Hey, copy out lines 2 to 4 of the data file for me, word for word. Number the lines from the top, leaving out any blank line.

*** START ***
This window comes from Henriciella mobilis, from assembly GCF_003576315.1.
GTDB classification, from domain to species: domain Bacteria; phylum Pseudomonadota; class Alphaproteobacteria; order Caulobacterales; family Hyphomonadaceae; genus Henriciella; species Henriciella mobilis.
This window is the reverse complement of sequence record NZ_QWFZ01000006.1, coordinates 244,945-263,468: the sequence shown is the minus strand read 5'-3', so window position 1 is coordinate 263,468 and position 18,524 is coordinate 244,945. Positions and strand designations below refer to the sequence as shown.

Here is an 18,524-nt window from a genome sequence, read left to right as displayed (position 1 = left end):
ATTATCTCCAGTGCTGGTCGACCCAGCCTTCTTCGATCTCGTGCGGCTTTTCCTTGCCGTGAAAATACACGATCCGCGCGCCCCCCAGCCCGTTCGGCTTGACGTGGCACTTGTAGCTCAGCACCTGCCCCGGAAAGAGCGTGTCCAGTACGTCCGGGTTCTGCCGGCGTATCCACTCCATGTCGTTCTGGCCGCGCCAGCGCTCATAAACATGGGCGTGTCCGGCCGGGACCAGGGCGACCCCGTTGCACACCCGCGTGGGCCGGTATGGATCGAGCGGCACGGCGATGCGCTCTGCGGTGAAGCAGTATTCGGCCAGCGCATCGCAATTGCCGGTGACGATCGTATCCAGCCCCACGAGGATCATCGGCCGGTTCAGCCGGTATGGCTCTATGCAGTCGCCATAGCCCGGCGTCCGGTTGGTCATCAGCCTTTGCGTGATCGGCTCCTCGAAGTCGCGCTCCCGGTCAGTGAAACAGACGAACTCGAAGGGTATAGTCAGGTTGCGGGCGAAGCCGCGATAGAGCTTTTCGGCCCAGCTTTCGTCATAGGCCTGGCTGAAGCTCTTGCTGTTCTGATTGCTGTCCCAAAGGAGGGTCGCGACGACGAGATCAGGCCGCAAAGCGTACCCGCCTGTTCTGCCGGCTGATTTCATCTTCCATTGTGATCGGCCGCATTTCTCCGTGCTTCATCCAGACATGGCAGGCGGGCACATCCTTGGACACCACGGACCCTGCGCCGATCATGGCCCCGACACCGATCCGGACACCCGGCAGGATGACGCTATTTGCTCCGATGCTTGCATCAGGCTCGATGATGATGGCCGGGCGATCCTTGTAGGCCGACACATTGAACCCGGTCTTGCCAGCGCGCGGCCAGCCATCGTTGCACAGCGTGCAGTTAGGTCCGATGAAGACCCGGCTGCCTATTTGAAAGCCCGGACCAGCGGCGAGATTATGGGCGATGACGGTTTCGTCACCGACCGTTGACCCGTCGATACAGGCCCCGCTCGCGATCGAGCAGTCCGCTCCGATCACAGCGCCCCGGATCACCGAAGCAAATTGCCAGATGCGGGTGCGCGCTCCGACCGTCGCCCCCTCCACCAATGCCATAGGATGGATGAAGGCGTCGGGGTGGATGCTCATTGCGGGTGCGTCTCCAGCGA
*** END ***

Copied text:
GTDB classification, from domain to species: domain Bacteria; phylum Pseudomonadota; class Alphaproteobacteria; order Caulobacterales; family Hyphomonadaceae; genus Henriciella; species Henriciella mobilis.
This window is the reverse complement of sequence record NZ_QWFZ01000006.1, coordinates 244,945-263,468: the sequence shown is the minus strand read 5'-3', so window position 1 is coordinate 263,468 and position 18,524 is coordinate 244,945. Positions and strand designations below refer to the sequence as shown.

Here is an 18,524-nt window from a genome sequence, read left to right as displayed (position 1 = left end):